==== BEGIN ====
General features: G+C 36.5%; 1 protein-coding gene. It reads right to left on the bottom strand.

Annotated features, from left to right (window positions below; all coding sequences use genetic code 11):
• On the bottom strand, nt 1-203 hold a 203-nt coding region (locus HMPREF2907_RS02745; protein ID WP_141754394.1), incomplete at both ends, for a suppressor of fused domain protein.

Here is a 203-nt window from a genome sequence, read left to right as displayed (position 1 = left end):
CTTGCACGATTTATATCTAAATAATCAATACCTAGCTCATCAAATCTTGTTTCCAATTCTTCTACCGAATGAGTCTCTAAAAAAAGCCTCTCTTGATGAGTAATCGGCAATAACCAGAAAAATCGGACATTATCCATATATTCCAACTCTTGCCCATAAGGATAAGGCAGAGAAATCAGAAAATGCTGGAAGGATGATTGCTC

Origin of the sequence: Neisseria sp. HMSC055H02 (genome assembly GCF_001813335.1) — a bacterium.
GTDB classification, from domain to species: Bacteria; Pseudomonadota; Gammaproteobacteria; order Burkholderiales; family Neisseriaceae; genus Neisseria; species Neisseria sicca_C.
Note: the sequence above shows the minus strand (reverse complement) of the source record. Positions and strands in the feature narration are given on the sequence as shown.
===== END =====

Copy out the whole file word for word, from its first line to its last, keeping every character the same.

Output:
General features: G+C 36.5%; 1 protein-coding gene. It reads right to left on the bottom strand.

Annotated features, from left to right (window positions below; all coding sequences use genetic code 11):
• On the bottom strand, nt 1-203 hold a 203-nt coding region (locus HMPREF2907_RS02745; protein ID WP_141754394.1), incomplete at both ends, for a suppressor of fused domain protein.

Here is a 203-nt window from a genome sequence, read left to right as displayed (position 1 = left end):
CTTGCACGATTTATATCTAAATAATCAATACCTAGCTCATCAAATCTTGTTTCCAATTCTTCTACCGAATGAGTCTCTAAAAAAAGCCTCTCTTGATGAGTAATCGGCAATAACCAGAAAAATCGGACATTATCCATATATTCCAACTCTTGCCCATAAGGATAAGGCAGAGAAATCAGAAAATGCTGGAAGGATGATTGCTC

Origin of the sequence: Neisseria sp. HMSC055H02 (genome assembly GCF_001813335.1) — a bacterium.
GTDB classification, from domain to species: Bacteria; Pseudomonadota; Gammaproteobacteria; order Burkholderiales; family Neisseriaceae; genus Neisseria; species Neisseria sicca_C.
Note: the sequence above shows the minus strand (reverse complement) of the source record. Positions and strands in the feature narration are given on the sequence as shown.